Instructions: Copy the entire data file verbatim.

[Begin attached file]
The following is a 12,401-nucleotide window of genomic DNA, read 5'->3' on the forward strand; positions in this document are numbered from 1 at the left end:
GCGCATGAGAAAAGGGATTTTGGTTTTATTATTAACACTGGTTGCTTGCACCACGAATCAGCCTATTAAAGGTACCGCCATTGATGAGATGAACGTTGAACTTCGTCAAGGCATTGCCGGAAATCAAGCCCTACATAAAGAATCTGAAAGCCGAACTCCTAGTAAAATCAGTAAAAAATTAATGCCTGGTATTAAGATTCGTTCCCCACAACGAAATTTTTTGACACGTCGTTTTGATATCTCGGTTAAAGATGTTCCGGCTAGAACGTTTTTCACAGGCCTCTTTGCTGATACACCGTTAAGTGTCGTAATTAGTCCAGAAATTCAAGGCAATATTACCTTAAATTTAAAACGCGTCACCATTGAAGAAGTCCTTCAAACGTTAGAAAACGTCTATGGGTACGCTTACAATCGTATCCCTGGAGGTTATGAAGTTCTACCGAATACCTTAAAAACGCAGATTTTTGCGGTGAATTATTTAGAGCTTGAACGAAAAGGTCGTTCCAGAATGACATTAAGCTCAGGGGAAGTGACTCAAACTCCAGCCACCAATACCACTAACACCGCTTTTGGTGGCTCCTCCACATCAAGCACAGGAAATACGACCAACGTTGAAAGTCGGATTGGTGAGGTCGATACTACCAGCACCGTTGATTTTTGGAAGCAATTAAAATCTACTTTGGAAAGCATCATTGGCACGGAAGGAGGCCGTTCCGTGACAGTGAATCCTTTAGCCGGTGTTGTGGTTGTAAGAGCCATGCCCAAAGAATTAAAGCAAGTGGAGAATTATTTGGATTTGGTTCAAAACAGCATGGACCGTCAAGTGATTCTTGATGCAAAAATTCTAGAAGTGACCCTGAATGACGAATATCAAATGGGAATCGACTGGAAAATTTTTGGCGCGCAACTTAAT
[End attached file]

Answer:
The following is a 12,401-nucleotide window of genomic DNA, read 5'->3' on the forward strand; positions in this document are numbered from 1 at the left end:
GCGCATGAGAAAAGGGATTTTGGTTTTATTATTAACACTGGTTGCTTGCACCACGAATCAGCCTATTAAAGGTACCGCCATTGATGAGATGAACGTTGAACTTCGTCAAGGCATTGCCGGAAATCAAGCCCTACATAAAGAATCTGAAAGCCGAACTCCTAGTAAAATCAGTAAAAAATTAATGCCTGGTATTAAGATTCGTTCCCCACAACGAAATTTTTTGACACGTCGTTTTGATATCTCGGTTAAAGATGTTCCGGCTAGAACGTTTTTCACAGGCCTCTTTGCTGATACACCGTTAAGTGTCGTAATTAGTCCAGAAATTCAAGGCAATATTACCTTAAATTTAAAACGCGTCACCATTGAAGAAGTCCTTCAAACGTTAGAAAACGTCTATGGGTACGCTTACAATCGTATCCCTGGAGGTTATGAAGTTCTACCGAATACCTTAAAAACGCAGATTTTTGCGGTGAATTATTTAGAGCTTGAACGAAAAGGTCGTTCCAGAATGACATTAAGCTCAGGGGAAGTGACTCAAACTCCAGCCACCAATACCACTAACACCGCTTTTGGTGGCTCCTCCACATCAAGCACAGGAAATACGACCAACGTTGAAAGTCGGATTGGTGAGGTCGATACTACCAGCACCGTTGATTTTTGGAAGCAATTAAAATCTACTTTGGAAAGCATCATTGGCACGGAAGGAGGCCGTTCCGTGACAGTGAATCCTTTAGCCGGTGTTGTGGTTGTAAGAGCCATGCCCAAAGAATTAAAGCAAGTGGAGAATTATTTGGATTTGGTTCAAAACAGCATGGACCGTCAAGTGATTCTTGATGCAAAAATTCTAGAAGTGACCCTGAATGACGAATATCAAATGGGAATCGACTGGAAAATTTTTGGCGCGCAACTTAAT